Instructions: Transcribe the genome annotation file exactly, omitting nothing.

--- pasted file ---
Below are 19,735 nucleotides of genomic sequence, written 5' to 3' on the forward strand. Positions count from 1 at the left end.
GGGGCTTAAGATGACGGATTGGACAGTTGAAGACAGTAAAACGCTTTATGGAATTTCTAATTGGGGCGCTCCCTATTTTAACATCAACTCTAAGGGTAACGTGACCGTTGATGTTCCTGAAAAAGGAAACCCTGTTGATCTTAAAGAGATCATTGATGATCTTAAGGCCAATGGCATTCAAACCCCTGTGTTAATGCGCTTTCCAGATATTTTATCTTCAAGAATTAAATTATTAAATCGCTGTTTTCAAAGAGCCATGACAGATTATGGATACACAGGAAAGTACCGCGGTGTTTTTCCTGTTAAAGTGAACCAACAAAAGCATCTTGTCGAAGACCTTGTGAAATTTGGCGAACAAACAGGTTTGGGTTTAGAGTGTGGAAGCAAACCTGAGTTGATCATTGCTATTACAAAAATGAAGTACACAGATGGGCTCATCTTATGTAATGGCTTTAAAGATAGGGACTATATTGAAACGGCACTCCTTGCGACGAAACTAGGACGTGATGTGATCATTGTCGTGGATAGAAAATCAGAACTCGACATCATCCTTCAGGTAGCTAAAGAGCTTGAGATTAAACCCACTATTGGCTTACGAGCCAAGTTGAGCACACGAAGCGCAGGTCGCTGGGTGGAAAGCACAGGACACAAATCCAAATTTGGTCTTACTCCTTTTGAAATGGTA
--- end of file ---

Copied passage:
Below are 19,735 nucleotides of genomic sequence, written 5' to 3' on the forward strand. Positions count from 1 at the left end.
GGGGCTTAAGATGACGGATTGGACAGTTGAAGACAGTAAAACGCTTTATGGAATTTCTAATTGGGGCGCTCCCTATTTTAACATCAACTCTAAGGGTAACGTGACCGTTGATGTTCCTGAAAAAGGAAACCCTGTTGATCTTAAAGAGATCATTGATGATCTTAAGGCCAATGGCATTCAAACCCCTGTGTTAATGCGCTTTCCAGATATTTTATCTTCAAGAATTAAATTATTAAATCGCTGTTTTCAAAGAGCCATGACAGATTATGGATACACAGGAAAGTACCGCGGTGTTTTTCCTGTTAAAGTGAACCAACAAAAGCATCTTGTCGAAGACCTTGTGAAATTTGGCGAACAAACAGGTTTGGGTTTAGAGTGTGGAAGCAAACCTGAGTTGATCATTGCTATTACAAAAATGAAGTACACAGATGGGCTCATCTTATGTAATGGCTTTAAAGATAGGGACTATATTGAAACGGCACTCCTTGCGACGAAACTAGGACGTGATGTGATCATTGTCGTGGATAGAAAATCAGAACTCGACATCATCCTTCAGGTAGCTAAAGAGCTTGAGATTAAACCCACTATTGGCTTACGAGCCAAGTTGAGCACACGAAGCGCAGGTCGCTGGGTGGAAAGCACAGGACACAAATCCAAATTTGGTCTTACTCCTTTTGAAATGGTA